Wednesday, May 23, 2012

Brewed Awakening

Is That a Shoe in There??!!

I brewed my first batch of home beer over the weekend.  It was a move that had been coming for quite a while now:  a solid number of craft beer festivals attended; an opened, but unused and much thought about Christmas present -- namely, a basic home brewing kit; a mid-January home brewing class in Palm Beach; and finally, the all-in commitment: a brewpot, kegging kit, and a malt extract recipe kit.  Belgian White, to be exact -- think Hoegaarden or Blue Moon if you're not sufficiently versed in the myriad of beer styles.  So Sunday was brew day at the farlieonfootie Corporate Headquarters.   
Brewing didn’t come easy.  It was, in fact, more difficult in some ways than I originally imagined.  First off, the cleaning and sterilizing: it’s been said by many a brewer that the most important part of making beer is to make certain you have a clean and sterile environment.  Given Correspondent Ed’s habit of turning his mostly eaten yogurt cups into ashtrays for the butts of his half-smoked cigarillos, and then leaving same to “decorate” random spots around the office, this “clean and sterile” environment took longer than you might think to achieve.

After lots of washing (cleaning) and sterilizing – which, I learned, are two very different things – I was ready.  Three gallons of high test Fort Lauderdale water were boiled to 155 degrees, and base grains – wheat in this case – were added to the pot and boiled for about a half an hour.  The pot was then taken off the boil while a liquid malt extract was stirred into the mix.  After the pot had been brought back to a boil, bittering hops were added, and steeped for around an hour – in much the same way that you might steep a bag of tea.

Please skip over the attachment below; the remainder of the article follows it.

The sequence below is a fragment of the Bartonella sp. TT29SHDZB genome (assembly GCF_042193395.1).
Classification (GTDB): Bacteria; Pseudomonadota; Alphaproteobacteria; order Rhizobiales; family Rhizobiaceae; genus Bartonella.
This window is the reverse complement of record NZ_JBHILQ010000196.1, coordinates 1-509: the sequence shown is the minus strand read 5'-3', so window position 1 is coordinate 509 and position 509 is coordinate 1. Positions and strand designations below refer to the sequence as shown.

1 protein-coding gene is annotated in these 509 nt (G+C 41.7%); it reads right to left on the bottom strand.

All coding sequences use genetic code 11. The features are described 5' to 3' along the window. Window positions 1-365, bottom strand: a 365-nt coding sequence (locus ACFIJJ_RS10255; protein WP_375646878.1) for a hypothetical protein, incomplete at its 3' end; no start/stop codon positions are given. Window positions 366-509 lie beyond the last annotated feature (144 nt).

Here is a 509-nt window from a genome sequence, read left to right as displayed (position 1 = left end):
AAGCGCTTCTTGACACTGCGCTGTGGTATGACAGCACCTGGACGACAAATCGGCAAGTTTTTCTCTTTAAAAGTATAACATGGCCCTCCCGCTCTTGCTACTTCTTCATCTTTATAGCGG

In the final chaotic ten minutes, a combination of spices (coriander and sour orange) were added, before a final handful of hop was thrown in – appropriately called the aroma hop, for the smell and final flavor it provides.  The entire pot was then taken off the burner and plunked down into a bathtub of ice – rapidly cooling what was now known as “wort” to a temperature at which it could begin to ferment.  The final step in the process was to “pitch” some yeast into the wort, and let it do its work – namely, the magical process by which sugar turns into alcohol, all done in a closed environment, with only a small vent to let out the escaping gas.

How’d it turn out you ask?  Who knows – I have literally no idea at this point.  It could be a total drain pour, or it could set me on my way to a new underground career as a brewer-in-training.  The jury's still out, though: the beer won’t be finished fermenting for nearly a week, and then it will likely undergo a second fermentation before being kegged and carbonated -- and hopefully enjoyed.  
I’ll get into that at a later date, as well as report back on the really important stuff – how it all tastes.  In the meantime, I’m searching for names....  Given that it’s a Belgian style I brewed, I’m thinking about the name of a certain transfer target of Manchester United.  A glass of Hazard Warning, anyone?
This is farlieonfootie for May 24.  

1 comment:

  1. 1. Those were pudding cups not yogurt;

    2. I'm hoping this new brewing obsession means we've finally closed the book on the FOF quilting fetish of 2010.

    -- Corresp. Ed